Three former Republican governors of Virginia have teamed up to try to help their party resolve a bitter internal battle over how to pick its slate of 2021 nominees.
On Tuesday, former Govs. Bob McDonnell, George Allen and Jim Gilmore sent a letter addressed to Republican Party of Virginia Chairman Rich Anderson and members of the party’s State Central Committee urging a solution to the procedural impasse that has thrown the start of the 2021 contests into confusion.
With various factions arguing over whether the party should hold a primary, canvass or convention, the three ex-governors are proposing a party-run canvass as the most workable nominating method. The State Central Committee has repeatedly voted against holding a primary, but its members are scheduled to meet again Tuesday night to try to decide between a canvass or a convention.
In the future, they wrote, the party must do a better job of choosing its process early, “independently of any specific candidate or faction.”
“For today, we respectfully implore you, for those candidates who might wish to follow in our footsteps as statewide elected officials, to end the stalemate, select a canvass and unite to win in November,” the three governors wrote in the letter obtained by the Mercury.
Unlike a state-run primary, the method chosen by Democrats for 2021, a canvass, also known as a firehouse primary, allows the GOP to pick its own voting sites and exclude anyone who doesn’t sign a party loyalty pledge. Unlike an assembled convention, it would potentially allow the party to avoid any trouble with trying to hold a large gathering while COVID-19 crowd restrictions are still in effect. A canvass also allows ranked-choice voting, a system meant to ensure the person with the broadest support is nominated.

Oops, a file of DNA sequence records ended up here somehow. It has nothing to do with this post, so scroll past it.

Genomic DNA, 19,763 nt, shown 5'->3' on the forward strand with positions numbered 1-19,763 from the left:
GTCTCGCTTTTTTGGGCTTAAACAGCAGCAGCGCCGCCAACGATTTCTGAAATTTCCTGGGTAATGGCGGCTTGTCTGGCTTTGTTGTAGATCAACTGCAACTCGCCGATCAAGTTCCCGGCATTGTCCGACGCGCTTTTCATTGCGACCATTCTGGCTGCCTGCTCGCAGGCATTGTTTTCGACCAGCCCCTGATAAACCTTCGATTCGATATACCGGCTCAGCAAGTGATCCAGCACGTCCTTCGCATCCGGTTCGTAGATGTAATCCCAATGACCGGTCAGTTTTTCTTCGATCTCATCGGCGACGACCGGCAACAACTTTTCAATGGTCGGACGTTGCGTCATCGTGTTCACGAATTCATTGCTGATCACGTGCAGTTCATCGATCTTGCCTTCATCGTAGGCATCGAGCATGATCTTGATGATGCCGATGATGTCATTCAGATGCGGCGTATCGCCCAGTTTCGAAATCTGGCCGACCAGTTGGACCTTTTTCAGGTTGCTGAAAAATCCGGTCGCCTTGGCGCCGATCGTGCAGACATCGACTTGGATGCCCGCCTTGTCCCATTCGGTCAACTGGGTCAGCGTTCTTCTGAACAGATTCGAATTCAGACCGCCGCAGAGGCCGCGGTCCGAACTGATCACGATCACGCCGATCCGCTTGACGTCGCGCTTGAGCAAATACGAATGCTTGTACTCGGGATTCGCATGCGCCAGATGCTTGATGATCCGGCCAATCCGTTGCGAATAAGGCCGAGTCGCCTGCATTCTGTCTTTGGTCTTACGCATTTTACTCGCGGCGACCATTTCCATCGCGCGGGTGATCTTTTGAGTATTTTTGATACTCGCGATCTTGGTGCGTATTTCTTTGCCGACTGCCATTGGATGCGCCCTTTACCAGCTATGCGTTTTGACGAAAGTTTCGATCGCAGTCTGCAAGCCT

Depending on how many voting sites and party organizers are needed, a canvass could be more expensive than a statewide convention held at one location.
As ex officio members of the central committee, the three governors said it had been “disheartening” to watch the indecision, adding that it’s “imperative” for Tuesday’s meeting to bring finality.
“In addition to the unwanted public attention on this issue, it has handicapped our talented pool of statewide candidates from effectively implementing their campaign strategies,” the governors wrote. “We need to nominate our very best candidates to fight for our principles in what will be a tough fall election cycle for our team.”
Allen and McDonnell have both endorsed former House Speaker Kirk Cox for governor, but their letter didn’t mention Cox and was presented as general advice for how the party could resolve the problem.
Cox is competing for the gubernatorial nomination with Sen. Amanda Chase, R-Chesterfield, businessmen Glenn Youngkin and Pete Snyder, former think tank CEO Peter Doran and ex-Defense official Sergio de la Peña.
Virginia Republicans also have contested races for attorney general and lieutenant governor.
The nominees for all three statewide offices will be selected by whatever process the party eventually chooses. Anderson, the GOP chairman, has said if the party can’t agree on a solution, it’s possible the State Central Committee will have to pick the nominees on its own.